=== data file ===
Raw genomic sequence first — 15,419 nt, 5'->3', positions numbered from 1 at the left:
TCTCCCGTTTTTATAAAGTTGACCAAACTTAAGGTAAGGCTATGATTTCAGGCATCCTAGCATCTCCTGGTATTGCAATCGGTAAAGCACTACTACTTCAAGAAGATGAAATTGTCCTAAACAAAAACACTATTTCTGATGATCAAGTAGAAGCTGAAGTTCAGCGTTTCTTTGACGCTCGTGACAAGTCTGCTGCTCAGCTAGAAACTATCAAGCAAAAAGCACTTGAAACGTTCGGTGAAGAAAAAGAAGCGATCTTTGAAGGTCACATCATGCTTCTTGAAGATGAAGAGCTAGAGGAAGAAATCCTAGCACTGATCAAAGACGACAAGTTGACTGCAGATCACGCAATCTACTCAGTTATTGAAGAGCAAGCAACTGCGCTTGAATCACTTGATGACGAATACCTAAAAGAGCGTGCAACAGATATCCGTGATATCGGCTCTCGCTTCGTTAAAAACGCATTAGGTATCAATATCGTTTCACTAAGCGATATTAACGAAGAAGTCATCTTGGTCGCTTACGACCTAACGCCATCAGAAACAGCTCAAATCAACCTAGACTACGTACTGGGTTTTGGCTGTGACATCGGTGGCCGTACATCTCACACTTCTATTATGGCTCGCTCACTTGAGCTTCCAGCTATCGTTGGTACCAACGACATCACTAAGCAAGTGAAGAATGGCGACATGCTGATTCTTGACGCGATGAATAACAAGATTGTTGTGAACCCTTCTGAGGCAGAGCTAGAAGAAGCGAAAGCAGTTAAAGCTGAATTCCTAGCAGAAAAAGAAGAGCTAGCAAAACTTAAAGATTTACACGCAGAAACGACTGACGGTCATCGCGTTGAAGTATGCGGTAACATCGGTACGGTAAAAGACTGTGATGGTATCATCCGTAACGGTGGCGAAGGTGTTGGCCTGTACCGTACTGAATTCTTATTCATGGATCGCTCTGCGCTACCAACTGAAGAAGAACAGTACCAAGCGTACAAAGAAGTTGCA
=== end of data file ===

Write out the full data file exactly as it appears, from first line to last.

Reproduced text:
Raw genomic sequence first — 15,419 nt, 5'->3', positions numbered from 1 at the left:
TCTCCCGTTTTTATAAAGTTGACCAAACTTAAGGTAAGGCTATGATTTCAGGCATCCTAGCATCTCCTGGTATTGCAATCGGTAAAGCACTACTACTTCAAGAAGATGAAATTGTCCTAAACAAAAACACTATTTCTGATGATCAAGTAGAAGCTGAAGTTCAGCGTTTCTTTGACGCTCGTGACAAGTCTGCTGCTCAGCTAGAAACTATCAAGCAAAAAGCACTTGAAACGTTCGGTGAAGAAAAAGAAGCGATCTTTGAAGGTCACATCATGCTTCTTGAAGATGAAGAGCTAGAGGAAGAAATCCTAGCACTGATCAAAGACGACAAGTTGACTGCAGATCACGCAATCTACTCAGTTATTGAAGAGCAAGCAACTGCGCTTGAATCACTTGATGACGAATACCTAAAAGAGCGTGCAACAGATATCCGTGATATCGGCTCTCGCTTCGTTAAAAACGCATTAGGTATCAATATCGTTTCACTAAGCGATATTAACGAAGAAGTCATCTTGGTCGCTTACGACCTAACGCCATCAGAAACAGCTCAAATCAACCTAGACTACGTACTGGGTTTTGGCTGTGACATCGGTGGCCGTACATCTCACACTTCTATTATGGCTCGCTCACTTGAGCTTCCAGCTATCGTTGGTACCAACGACATCACTAAGCAAGTGAAGAATGGCGACATGCTGATTCTTGACGCGATGAATAACAAGATTGTTGTGAACCCTTCTGAGGCAGAGCTAGAAGAAGCGAAAGCAGTTAAAGCTGAATTCCTAGCAGAAAAAGAAGAGCTAGCAAAACTTAAAGATTTACACGCAGAAACGACTGACGGTCATCGCGTTGAAGTATGCGGTAACATCGGTACGGTAAAAGACTGTGATGGTATCATCCGTAACGGTGGCGAAGGTGTTGGCCTGTACCGTACTGAATTCTTATTCATGGATCGCTCTGCGCTACCAACTGAAGAAGAACAGTACCAAGCGTACAAAGAAGTTGCA